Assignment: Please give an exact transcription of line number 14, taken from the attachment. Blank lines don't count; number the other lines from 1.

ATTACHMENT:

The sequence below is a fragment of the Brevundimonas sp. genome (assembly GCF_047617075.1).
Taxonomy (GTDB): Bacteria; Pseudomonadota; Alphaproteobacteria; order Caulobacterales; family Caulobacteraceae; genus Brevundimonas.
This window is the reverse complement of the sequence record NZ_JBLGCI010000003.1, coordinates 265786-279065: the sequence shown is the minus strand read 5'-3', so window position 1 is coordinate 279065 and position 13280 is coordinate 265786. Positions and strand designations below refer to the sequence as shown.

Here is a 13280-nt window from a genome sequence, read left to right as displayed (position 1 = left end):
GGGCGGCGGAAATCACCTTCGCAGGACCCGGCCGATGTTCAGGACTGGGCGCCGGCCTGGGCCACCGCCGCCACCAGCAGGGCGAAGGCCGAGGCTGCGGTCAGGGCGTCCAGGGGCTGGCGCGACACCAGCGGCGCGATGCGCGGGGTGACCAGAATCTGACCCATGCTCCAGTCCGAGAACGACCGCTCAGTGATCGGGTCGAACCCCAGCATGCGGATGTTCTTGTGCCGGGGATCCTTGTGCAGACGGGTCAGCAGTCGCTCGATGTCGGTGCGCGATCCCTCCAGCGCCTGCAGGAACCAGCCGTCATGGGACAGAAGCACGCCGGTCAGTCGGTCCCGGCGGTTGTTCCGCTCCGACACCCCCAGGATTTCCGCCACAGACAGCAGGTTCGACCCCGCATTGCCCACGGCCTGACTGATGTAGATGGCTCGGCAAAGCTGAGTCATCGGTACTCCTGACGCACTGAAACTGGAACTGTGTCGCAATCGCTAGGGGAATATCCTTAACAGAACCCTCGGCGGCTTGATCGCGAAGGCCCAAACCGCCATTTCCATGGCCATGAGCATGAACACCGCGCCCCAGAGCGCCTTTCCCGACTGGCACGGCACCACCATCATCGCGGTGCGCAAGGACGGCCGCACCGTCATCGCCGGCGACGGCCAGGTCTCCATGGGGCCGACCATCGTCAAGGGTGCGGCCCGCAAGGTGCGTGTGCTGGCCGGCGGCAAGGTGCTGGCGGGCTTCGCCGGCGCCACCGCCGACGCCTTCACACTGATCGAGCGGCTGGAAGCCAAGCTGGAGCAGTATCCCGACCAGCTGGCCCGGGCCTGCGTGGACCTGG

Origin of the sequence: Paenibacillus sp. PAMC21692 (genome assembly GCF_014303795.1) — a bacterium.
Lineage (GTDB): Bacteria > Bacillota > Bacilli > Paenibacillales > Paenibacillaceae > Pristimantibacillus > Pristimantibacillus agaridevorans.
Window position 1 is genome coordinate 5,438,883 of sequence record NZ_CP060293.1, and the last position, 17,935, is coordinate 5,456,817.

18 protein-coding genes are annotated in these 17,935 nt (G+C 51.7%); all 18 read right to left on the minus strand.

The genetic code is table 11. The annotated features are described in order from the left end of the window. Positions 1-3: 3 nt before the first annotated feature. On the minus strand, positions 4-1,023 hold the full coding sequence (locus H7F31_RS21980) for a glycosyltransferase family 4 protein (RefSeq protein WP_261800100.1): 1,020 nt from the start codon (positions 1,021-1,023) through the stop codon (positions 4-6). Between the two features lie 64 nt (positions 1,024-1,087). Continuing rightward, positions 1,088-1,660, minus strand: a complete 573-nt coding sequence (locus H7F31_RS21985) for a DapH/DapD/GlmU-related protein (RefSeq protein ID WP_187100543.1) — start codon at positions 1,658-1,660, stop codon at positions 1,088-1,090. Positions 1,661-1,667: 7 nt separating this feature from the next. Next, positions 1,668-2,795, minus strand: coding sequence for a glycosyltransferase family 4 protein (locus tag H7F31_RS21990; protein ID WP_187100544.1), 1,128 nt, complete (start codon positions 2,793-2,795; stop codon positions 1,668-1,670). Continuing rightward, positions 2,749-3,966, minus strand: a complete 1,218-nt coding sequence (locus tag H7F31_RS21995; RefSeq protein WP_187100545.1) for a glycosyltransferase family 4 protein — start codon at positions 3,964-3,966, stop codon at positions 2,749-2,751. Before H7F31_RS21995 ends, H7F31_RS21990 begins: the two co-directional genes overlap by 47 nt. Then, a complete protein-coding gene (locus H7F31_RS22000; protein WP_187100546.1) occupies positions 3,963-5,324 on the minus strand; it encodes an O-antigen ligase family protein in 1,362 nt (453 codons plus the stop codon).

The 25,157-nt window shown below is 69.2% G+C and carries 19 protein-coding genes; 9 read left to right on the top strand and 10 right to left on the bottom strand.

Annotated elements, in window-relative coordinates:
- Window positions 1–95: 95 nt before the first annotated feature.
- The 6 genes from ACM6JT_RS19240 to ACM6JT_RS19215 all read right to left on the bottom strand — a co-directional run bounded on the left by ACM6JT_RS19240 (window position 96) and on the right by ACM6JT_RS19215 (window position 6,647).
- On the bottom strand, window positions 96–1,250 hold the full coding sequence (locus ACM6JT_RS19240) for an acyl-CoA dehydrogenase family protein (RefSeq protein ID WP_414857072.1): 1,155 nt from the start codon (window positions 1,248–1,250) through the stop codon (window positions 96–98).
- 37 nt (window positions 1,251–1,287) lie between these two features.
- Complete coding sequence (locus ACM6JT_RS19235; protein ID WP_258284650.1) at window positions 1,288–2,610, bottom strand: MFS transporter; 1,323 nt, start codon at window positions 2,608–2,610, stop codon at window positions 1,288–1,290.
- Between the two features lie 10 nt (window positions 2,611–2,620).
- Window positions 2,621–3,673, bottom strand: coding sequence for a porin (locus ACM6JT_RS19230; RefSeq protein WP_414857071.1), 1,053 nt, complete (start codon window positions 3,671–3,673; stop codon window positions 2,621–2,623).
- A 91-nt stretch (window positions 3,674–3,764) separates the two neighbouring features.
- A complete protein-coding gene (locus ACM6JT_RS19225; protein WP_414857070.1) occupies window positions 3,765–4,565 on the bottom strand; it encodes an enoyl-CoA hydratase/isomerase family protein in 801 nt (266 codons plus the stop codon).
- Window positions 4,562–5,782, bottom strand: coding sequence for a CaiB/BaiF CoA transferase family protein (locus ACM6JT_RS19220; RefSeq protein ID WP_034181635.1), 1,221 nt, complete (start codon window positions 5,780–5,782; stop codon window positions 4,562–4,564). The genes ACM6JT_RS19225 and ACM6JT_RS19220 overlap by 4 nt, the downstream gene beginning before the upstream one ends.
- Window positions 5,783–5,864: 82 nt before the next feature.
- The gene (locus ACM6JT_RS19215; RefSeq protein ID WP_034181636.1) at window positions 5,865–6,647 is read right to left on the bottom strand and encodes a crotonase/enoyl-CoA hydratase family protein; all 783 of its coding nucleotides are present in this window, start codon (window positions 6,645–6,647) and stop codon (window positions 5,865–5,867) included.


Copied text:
- The 6 genes from ACM6JT_RS19240 to ACM6JT_RS19215 all read right to left on the bottom strand — a co-directional run bounded on the left by ACM6JT_RS19240 (window position 96) and on the right by ACM6JT_RS19215 (window position 6,647).